One housing crisis, two solutions and an entire public waiting to make their "Israeli dream" come true and own a piece of real estate.
The ministerial committee on housing prices was set on Monday to discuss two programs to reduce the cost of home purchases, which has risen dramatically in recent years. One of the plans is by Prime Minister Benjamin Netanyahu and another Finance Minister Yair Lapid.
Both programs are designed to lower the prices of apartment purchases: Lapid's program would do so by lowering the VAT on buying an apartment to zero percent, which would lead to a 15-percent reduction on the apartment's price. Netanyahu's program involves agreeing on a set price per unit with building contractors ahead of construction, resulting in a 20-percent reduction in market prices.
The cabinet is set to vote on Netanyahu's proposal, which would entail forming a team that had three weeks to submit a plan for publishing tenders for the construction. The team would be headed by Lapid, and include Housing Minister Uri Ariel; Harel Locker, the director-general of the Prime Minister's Office; and Israel Lands Authority Director Benzi Lieberman.
Construction in Petah Tikva (Photo: Tomeriko)
The cabinet is also set to vote on Lapid's program, which provides the option to purchase an apartment of up to a certain price (determined by the government) at zero-percent VAT. But buyers would have to meet certain criteria: married couples with children; common-law partners with children; and single people up to the age of 35 who have served in the army and are purchasing their first apartment.
Netanyahu's program, drawn up by the Housing Ministry a few months ago and announced Sunday, is designed for construction on state lands, primarily in cental israeli cities such as Ramat Gan, Modi'in, Rosh Ha'ayin and Kiryat Gat. In these construction projects, the state would set a price that reflected a 20-percent reduction in the median market price in specific areas, and would apply that supervised price to 80 percent of the homes in the project.
Developers would then be invited to submit tenders for construction on the land, with bids that took into account the fact that 80 percent of the apartments would be subsidized.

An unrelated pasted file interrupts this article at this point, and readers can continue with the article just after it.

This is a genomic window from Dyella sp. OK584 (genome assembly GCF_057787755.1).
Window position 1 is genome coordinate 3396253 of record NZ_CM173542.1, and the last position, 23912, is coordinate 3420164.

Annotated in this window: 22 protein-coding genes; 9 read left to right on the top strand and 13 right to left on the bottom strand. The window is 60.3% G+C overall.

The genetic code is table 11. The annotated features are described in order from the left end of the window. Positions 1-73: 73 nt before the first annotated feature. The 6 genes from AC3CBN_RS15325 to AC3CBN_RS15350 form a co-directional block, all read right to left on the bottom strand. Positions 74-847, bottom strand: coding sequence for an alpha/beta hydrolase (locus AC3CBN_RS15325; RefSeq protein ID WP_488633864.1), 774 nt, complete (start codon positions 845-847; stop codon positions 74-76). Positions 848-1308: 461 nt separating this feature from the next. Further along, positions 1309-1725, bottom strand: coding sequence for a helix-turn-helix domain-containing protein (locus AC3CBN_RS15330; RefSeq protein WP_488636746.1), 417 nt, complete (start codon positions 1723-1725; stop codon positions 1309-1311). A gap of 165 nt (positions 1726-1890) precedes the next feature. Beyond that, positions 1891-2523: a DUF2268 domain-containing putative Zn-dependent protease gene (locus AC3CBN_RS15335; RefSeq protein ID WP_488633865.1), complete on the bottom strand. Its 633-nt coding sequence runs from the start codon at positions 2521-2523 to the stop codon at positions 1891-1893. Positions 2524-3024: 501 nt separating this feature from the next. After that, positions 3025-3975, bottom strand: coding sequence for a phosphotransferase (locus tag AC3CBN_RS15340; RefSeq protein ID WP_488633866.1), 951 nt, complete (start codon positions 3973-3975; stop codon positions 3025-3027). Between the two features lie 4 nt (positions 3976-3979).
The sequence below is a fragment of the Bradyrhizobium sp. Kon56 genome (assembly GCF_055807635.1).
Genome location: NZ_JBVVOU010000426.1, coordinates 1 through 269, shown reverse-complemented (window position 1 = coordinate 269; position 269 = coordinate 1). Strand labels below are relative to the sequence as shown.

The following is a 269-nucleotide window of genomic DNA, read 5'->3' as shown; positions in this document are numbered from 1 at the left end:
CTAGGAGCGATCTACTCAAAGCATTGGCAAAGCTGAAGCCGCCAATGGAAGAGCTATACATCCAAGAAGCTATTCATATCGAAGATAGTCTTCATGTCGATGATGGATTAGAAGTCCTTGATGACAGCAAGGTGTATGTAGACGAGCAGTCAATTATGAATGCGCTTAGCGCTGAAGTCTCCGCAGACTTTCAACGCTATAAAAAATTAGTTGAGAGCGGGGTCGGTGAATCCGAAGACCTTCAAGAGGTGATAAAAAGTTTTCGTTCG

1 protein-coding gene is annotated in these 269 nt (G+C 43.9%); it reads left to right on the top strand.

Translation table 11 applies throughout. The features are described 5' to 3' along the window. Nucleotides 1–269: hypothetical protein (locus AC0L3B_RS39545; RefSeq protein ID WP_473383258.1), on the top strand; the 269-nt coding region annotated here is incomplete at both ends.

The most obvious advantage of Lapid's plan is that it would apply to every new apartment built in Israel, and not only on land belonging to the state. However, the plan's focus is on assisting those purchasing their first apartment, which is a disadvantage, as many see this as harmful to the principle of equality. It is unlikely, furthermore, that the Supreme Court would approve the program.
In addition, Lapid's plan is based on a tax benefit. This requires a change in legislation, itself a complicated process that can take a long time to formulate, and, once approved, could take a long time to overturn should the plan prove to be a failure.
Unlike Lapid's plan, Netanyhu's plan has no criteria for eligibility of buyers, and would also apply to investors and home-owners moving to new apartments. Its biggest advantage is that it doesn't require legislative changes and could be executed between the Israel Lands Authority and the contractors, making it easier to implement, or cancel.
The main disadvantage of Netanyahu's plan is that it may cause a construction slow-down; if contractors believe prices set by the government are too low, there is a good chance that they won't bid and the tender would be cancelled. In this case, the plan will probably be canceled and the Israel Lands Authority required to re-issue the tender, which would cause a construction slow-down and price rise.
An additional disadvantage of the Netanyahu program is that the tenders only apply to high-price lands, because it is only on these lands that the contractor can make enough money despite reducing unit prices. For this reason, there is concern that the benefits of the plan would only be felt in the most sought-after areas in central Israel, and not in more remote places of the country, where prices are lower.